ASF outbreak slow to lift profitability of North American producers
Trade tensions, Brexit and other geopolitical risks weigh on the world economy. Weather and animal diseases create an additional layer of uncertainty in agricultural markets. A perfect example is the global pork market. Our July profitability outlook for the Canadian hog/pork sector continues to hold, but recent economic data offer some upside. A rising hog-feed ratio indicates stronger profitability going into 2020 as the gap between China’s pork demand and supply is expected to grow.
ASF impacts on production, consumption and trade
The African Swine Fever (ASF) virus has spread across Asia and Eastern Europe. It has hit China’s hog sector particularly hard, with credible assessments suggesting a 25% drop in the 2019 pork supply and a herd size cut in half. This is significant considering China accounts for half of global hog production.
Such a shortfall in production creates a gap between supply and demand. The USDA projected in August that China would need to increase pork imports by 60% relative to the 2018 level. Yet, the pace of Chinese imports generally lagged these projections, climbing 26% year-over-year (YoY) in the first six months of 2019. Recent statistics suggest an acceleration; pork imports exceeded 100% YoY growth in July and were up 76% YoY in August.
Trade is not the only adjustment triggered by ASF:
- Retail pork inflation is running rampant in China with near 50% YoY growth, leading consumers to switch to other sources of proteins like chicken, beef and mutton.
- The USDA projects that the 2019 U.S. supply of pork will increase by 4.8%. Hog production in Europe will be slightly down in 2019, but production capacity there is expanding. Despite the hog supply tightening in China, reports suggest businesses are expanding production capacity given higher hog prices.
The higher pace of imports is a positive signal, yet markets remain cautiously optimistic. China has not fully removed tariffs on U.S. pork exports which suppress the U.S. price of live hogs. It also continues to enforce a ban on Canadian exports of red meat.
Muted profitability outlook for Canadian hog production
Hog margins, as measured by the hog-feed ratio, climbed in March and April as markets anticipated a significant increase in the demand for North American hogs (Figure 1). But hog prices then retreated following lower than anticipated strength in demand and a rising U.S. supply. Rising corn prices also hit profitability.
Figure 1: Low market anticipation of price gains pressures hog-feed ratio
Source: AAFC, CME, USDA and FCC computations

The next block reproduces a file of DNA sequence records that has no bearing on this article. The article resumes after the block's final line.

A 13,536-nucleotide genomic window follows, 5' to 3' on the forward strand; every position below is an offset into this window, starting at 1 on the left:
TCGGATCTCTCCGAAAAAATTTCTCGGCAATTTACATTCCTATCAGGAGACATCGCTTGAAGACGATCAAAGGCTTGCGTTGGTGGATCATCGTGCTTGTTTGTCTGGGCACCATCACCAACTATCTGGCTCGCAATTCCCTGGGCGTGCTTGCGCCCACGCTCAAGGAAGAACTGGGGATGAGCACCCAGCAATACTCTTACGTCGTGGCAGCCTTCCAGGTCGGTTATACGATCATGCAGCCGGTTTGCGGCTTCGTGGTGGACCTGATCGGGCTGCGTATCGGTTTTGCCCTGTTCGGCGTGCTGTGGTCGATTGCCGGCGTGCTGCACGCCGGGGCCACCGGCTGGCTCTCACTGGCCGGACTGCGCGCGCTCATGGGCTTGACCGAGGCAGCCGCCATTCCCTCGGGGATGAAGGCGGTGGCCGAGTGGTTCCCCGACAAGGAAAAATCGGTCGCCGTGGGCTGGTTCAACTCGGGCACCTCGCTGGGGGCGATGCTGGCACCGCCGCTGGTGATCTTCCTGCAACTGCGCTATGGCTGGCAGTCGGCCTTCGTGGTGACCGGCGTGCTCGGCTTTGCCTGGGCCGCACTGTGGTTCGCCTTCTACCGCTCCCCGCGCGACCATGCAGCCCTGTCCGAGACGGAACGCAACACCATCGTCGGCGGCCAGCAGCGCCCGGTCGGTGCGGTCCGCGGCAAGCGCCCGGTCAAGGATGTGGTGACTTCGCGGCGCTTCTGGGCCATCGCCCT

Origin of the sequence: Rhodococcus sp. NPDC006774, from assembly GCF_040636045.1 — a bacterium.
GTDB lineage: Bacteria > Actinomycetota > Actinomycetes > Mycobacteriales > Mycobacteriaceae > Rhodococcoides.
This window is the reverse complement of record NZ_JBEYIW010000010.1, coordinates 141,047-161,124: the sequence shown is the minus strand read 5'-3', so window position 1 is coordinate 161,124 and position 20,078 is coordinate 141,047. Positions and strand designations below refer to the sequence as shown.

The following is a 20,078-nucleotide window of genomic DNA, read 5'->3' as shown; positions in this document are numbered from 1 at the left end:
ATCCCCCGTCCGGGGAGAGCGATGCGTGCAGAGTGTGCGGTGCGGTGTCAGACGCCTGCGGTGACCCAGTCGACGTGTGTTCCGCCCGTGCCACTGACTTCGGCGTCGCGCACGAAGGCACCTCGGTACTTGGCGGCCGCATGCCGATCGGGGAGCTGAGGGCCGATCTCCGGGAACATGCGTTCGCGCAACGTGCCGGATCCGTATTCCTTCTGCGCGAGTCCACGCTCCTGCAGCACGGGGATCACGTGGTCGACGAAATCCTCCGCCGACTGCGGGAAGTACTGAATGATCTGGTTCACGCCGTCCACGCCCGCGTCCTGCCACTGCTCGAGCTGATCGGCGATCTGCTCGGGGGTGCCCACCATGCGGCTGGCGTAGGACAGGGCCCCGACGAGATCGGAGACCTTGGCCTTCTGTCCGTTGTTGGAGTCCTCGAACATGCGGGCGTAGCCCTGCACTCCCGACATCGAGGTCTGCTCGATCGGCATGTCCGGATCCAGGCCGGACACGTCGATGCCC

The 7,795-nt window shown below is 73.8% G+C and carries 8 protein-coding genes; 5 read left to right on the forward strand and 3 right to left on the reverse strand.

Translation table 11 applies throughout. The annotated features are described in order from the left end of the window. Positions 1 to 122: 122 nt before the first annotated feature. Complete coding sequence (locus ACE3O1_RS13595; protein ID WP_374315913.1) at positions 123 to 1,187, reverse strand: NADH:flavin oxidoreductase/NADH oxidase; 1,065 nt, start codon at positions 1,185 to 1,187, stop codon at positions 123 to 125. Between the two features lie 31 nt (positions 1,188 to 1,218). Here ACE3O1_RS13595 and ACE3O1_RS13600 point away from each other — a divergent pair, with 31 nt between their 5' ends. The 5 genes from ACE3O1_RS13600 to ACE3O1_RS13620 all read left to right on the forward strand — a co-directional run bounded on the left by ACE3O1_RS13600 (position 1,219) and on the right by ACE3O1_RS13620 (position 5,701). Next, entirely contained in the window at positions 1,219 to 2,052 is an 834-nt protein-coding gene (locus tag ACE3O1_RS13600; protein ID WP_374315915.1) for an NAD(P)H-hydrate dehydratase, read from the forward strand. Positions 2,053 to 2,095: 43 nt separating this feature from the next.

The hog-feed ratio is projected to slowly climb in late 2019 and throughout most of 2020, suggesting higher profits for producers. The increase is moderate, however, until the summer of 2020 when demand is expected to strengthen seasonally.
Looking after costs is essential amid geopolitical risks
There’s still much potential for volatile hog and pork prices throughout 2019 and into 2020. They’re not within our control – but managing costs is. The median operating expense ratio (OER) of a hog operation with annual sales between $1 million and $2 million was 0.77 in 2018*. This means that $0.77 were spent on variable inputs for each dollar of revenues generated on the farm. The top 25% most efficient operations managed to achieve a 5-cent lower ratio.
Farm operations should focus on what they can control:
- A sound risk management strategy that accounts for the continued uncertainty in commodity prices and trade policy.
- A review of production decisions to determine if changing the mix of inputs can lower expenses while avoiding or minimizing declines in output and revenues.
* according to a benchmarking analysis conducted using FCC portfolio data.
Jean-Philippe (J.P.) Gervais is the Vice-President and Chief Economist at FCC. His insights help guide strategy and monitor risk throughout the corporation. In addition to acting as an FCC spokesperson on economic matters, J.P. provides commentary on the agri-food industry through videos and the FCC Economics blog.
Prior to joining FCC in 2010, J.P. was a professor of agricultural economics at North Carolina State University and Laval University. He’s also a past president of the Canadian Agricultural Economics Society (CAES). J.P. earned his Ph.D. in economics from Iowa State University in 1999.